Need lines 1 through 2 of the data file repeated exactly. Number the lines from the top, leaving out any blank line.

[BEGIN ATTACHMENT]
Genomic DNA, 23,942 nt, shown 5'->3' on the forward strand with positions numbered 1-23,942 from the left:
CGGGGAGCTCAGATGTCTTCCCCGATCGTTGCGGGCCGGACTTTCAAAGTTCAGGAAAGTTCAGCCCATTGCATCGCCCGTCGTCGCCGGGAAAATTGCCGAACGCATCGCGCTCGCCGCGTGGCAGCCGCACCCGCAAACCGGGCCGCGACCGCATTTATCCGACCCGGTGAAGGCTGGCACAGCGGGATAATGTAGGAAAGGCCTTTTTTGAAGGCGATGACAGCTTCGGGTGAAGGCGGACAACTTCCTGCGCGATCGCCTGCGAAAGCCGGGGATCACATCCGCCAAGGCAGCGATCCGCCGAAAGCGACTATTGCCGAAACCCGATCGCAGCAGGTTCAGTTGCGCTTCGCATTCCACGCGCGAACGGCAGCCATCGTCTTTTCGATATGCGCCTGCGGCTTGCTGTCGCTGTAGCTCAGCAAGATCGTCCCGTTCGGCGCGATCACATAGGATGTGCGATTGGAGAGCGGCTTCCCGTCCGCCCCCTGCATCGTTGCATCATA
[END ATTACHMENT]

Genomic DNA, 23,942 nt, shown 5'->3' on the forward strand with positions numbered 1-23,942 from the left:
CGGGGAGCTCAGATGTCTTCCCCGATCGTTGCGGGCCGGACTTTCAAAGTTCAGGAAAGTTCAGCCCATTGCATCGCCCGTCGTCGCCGGGAAAATTGCCGAACGCATCGCGCTCGCCGCGTGGCAGCCGCACCCGCAAACCGGGCCGCGACCGCATTTATCCGACCCGGTGAAGGCTGGCACAGCGGGATAATGTAGGAAAGGCCTTTTTTGAAGGCGATGACAGCTTCGGGTGAAGGCGGACAACTTCCTGCGCGATCGCCTGCGAAAGCCGGGGATCACATCCGCCAAGGCAGCGATCCGCCGAAAGCGACTATTGCCGAAACCCGATCGCAGCAGGTTCAGTTGCGCTTCGCATTCCACGCGCGAACGGCAGCCATCGTCTTTTCGATATGCGCCTGCGGCTTGCTGTCGCTGTAGCTCAGCAAGATCGTCCCGTTCGGCGCGATCACATAGGATGTGCGATTGGAGAGCGGCTTCCCGTCCGCCCCCTGCATCGTTGCATCATA